He said the highlight of his induction weekend was the Ray Nitschke Luncheon on Thursday that was exclusive to “the gold jackets,” as Urlacher stated.

“That was really cool. It was just us in there, and a lot of guys get up and speak and kind of give a state of the Hall address,” he said. “Joe Namath got up and spoke, Michael Irvin said some things. (Warren) Sapp got up. Cris Carter. About 10-15 guys stood up and said some things.”

But of all the speakers, Namath had him at “hello.”


“I had met most of them, so that was probably a good thing because I wasn’t star-struck,” Urlacher said. “But every time I see Joe Namath, I’m like, ‘Damn, that’s Joe Namath!’ I don’t know what it is; he just has this aura about him. It’s Joe Namath, so every time I see him, I’m in awe.”

With the induction behind him, Urlacher says life is slowing down a bit for him. He has no immediate plans to throw himself back into the workforce. His priority is his family – his wife Jennipher, daughters Pamela and Riley, and son Kennedy.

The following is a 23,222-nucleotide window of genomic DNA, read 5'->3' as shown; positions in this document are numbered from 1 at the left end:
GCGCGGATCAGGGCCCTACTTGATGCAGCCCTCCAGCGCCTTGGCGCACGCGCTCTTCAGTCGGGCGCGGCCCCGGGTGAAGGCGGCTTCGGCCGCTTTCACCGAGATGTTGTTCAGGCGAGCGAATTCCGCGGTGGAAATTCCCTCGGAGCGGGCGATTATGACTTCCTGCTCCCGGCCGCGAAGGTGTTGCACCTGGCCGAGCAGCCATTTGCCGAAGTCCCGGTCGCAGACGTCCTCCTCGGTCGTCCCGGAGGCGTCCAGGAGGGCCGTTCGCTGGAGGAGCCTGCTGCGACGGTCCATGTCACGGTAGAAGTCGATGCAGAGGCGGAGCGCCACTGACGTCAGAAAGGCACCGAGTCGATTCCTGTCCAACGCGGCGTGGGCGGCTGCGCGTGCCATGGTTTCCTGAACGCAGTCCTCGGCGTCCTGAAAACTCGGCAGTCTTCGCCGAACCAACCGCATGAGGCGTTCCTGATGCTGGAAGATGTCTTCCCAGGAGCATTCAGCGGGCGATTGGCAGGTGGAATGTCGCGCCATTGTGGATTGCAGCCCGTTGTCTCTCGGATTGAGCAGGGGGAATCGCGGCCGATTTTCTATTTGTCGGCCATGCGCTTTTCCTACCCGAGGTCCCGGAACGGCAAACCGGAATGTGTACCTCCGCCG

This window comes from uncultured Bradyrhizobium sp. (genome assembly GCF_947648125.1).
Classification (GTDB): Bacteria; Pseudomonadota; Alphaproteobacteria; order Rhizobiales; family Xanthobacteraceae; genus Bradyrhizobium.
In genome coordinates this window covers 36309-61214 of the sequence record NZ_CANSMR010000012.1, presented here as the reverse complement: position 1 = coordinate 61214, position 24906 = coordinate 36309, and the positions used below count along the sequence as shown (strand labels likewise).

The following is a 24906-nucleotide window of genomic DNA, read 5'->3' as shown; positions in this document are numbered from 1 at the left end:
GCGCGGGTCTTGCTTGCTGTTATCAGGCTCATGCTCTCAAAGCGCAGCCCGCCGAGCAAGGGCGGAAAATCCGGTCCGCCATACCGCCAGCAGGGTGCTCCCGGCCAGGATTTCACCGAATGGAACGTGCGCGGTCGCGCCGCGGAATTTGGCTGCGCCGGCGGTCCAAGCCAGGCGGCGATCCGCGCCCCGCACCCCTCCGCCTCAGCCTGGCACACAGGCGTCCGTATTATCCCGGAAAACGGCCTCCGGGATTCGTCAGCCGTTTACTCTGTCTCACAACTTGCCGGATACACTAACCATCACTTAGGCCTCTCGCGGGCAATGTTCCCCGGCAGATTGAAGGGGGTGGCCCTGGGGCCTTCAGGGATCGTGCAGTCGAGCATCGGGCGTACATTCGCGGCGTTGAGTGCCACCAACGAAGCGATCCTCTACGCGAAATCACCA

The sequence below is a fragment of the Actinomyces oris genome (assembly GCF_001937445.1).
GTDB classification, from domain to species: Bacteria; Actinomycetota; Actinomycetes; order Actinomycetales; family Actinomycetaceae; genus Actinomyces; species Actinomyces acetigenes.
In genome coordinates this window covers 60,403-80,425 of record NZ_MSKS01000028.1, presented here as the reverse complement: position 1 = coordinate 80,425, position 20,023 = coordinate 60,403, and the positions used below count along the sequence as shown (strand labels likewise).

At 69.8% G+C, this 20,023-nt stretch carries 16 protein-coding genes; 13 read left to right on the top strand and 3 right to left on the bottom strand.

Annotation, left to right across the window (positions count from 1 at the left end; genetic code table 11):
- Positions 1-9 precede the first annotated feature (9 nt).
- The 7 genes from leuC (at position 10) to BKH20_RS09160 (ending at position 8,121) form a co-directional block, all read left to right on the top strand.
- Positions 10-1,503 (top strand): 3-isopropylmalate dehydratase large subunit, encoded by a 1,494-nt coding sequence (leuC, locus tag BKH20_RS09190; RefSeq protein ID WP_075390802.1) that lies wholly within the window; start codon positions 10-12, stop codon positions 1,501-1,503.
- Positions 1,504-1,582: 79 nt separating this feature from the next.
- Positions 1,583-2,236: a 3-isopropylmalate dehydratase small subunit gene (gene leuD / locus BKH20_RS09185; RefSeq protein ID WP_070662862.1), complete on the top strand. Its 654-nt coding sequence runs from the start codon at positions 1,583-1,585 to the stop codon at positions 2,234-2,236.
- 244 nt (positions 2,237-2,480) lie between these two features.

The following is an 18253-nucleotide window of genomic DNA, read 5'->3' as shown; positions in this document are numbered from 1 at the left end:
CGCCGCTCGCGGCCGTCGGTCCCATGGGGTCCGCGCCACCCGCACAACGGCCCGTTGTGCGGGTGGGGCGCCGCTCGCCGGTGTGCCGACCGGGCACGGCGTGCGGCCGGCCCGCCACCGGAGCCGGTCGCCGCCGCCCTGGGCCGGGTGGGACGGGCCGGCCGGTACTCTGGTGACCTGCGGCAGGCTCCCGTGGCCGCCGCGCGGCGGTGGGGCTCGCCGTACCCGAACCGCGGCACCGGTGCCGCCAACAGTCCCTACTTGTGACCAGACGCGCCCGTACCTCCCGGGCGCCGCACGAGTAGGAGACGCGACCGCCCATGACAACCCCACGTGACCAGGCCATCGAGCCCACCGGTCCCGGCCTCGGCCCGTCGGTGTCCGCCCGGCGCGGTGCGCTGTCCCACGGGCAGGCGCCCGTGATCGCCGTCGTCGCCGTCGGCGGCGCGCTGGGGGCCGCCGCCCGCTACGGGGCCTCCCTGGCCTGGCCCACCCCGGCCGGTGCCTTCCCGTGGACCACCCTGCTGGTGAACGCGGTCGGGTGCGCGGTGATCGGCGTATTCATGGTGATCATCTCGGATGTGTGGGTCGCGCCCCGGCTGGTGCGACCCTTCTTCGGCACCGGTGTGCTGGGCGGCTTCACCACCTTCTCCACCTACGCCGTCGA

Urlacher says he stepped away from a year in the broadcast booth because the time commitment was taking away family time.

“I’m enjoying my life right now,” he said. “My kids are 17, 13 and 12, so I stay busy with that. I want to stay available for them. I take the kids from practice to practice a bunch. I don’t have anything to do. School is when I get all my stuff done, and when school gets out, we do our thing.”

Which is what nice guys tend to do.